"If you're ready and you know what you're doing, you charge! Not friends, not family... put a price on it. Know your worth." - Cristen Geller
Give us the skinny on your background!
I came to CA within a week of graduating high school to attend Brook's Institute to get my BFA in Commercial Photography. It's a three-year, intensive program. Soo, I did that, but when all was said and done... Am I thankful I was able to go through the program? Yes, but a part of me does wonder what would have happened had I jumped straight into working as a photographer and concentrating on how to open a successful photography business. There were major pluses of going to a trade school where you are hands on learning the ins and outs of one certain thing. This being photography.
If you still had that tuition bill looming over your head, do you think you would have had the courage to launch your own business?
It's a tough question, and touchy situation. I am so grateful I was able to go through and have the college experience. Even more so that it was concentrated on my niche and what I really want to do. However, opening your own business, and finding support to do so... It's nearly to the breaking point of impossible. I've seen people give up on it. I've also known people who've tried, but just weren't physically and financially equipped to dive head first into something that could be a risky move. I've been very blessed; my family has been by my side from day one. We have been in it almost as a team, they always believed in me, and for that I am beyond grateful. It gave me the willpower to keep my goals in-sight and always move forward. Going to an intensive 'trade' school is a bit of an alternative college experience. It was crazy and different, and fun all at the same time, but overall I tried to stay on track with my creative focus and life goals. I was still shooting creatively, doing side projects on random subjects like 'food' or 'water splashing'... and then taking internships when I could.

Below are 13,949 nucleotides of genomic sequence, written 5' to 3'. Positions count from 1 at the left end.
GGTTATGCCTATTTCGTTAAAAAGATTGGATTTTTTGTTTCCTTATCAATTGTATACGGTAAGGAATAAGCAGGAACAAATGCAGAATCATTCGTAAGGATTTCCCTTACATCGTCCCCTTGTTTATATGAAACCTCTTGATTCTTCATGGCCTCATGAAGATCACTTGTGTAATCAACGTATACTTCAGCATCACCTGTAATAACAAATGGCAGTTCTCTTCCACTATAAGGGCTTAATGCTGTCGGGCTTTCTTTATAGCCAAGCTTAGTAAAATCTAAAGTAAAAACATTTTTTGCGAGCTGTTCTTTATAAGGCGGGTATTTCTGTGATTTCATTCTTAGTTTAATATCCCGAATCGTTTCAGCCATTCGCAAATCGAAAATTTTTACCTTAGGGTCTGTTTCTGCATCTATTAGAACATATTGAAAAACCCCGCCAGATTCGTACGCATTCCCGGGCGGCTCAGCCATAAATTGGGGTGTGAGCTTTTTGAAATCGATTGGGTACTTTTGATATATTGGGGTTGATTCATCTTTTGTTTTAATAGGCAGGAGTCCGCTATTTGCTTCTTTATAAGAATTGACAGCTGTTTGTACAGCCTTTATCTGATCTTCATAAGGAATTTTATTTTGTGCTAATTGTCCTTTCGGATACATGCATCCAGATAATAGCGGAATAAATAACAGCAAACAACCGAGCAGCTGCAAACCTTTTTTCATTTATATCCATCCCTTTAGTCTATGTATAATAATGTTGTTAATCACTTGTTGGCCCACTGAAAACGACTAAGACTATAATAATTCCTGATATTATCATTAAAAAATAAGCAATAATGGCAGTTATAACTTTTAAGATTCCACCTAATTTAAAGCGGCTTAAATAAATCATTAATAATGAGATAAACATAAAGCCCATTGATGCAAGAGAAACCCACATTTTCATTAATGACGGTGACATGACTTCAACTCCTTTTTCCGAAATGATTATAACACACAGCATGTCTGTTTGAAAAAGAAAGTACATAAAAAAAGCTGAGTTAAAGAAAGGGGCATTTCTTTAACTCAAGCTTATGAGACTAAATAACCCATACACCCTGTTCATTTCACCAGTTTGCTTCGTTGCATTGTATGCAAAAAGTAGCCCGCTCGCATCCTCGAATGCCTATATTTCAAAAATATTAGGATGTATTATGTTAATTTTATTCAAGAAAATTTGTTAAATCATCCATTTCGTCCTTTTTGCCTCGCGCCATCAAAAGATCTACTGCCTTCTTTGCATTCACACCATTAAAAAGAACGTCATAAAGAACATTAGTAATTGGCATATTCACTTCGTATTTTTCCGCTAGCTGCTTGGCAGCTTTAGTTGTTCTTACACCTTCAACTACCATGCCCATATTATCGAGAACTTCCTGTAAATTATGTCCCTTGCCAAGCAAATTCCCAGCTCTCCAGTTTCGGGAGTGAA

What was the very first move you made to start your business?
Well, beyond initially getting my website together, and doing the internship thing, my fiance and I literally had just made a list of things we were going to do everyday to get myself up and going. One of the first things we did was make a shit ton of flyers and business cards, and literally just went all over LA on foot handing them out and posting them wherever we could! We even took the metro redline to Hollywood and just gorilla marketed! That's actually how I booked my first gig with a jewelry manufacturer, taking product shots for them. I just flooded the stores with flyers. I was offering headshots, advertising, product work, whatever you might need!
Then I took to Craigslist and responded to almost every single inquiry I could. At that point, it was just about being super confident and coming across as, "Yes I know what I'm doing. Hire me!"
What would you say your return on that small investment was?
I mean, at first I started acquiring small clients and building little relationships with whatever kind of photo work I could get, while still keeping everything 'in-house' (meaning I shot/styled/edited everything). My first client was just a mom-and-pop jewlery shop, I remember bringing in somewhere around $4-5k in my first year. That relationship lasted for 3 years. But also from my craigslist advertising came one of my biggest and still-standing clients, which is a housewares company. I shoot commercial, box-top photography you see for any basic products when you buy at major box-top stores. i.e. The photo of that gorgeous candelabra, or new lemonade dispenser in the weekly Target ads. That's a fun client for me. They give me products, and my job is to make the products look like something you'd want to buy from the photo on the box. They trust me to do what I want, so I style it up in whatever way I think best suits the item.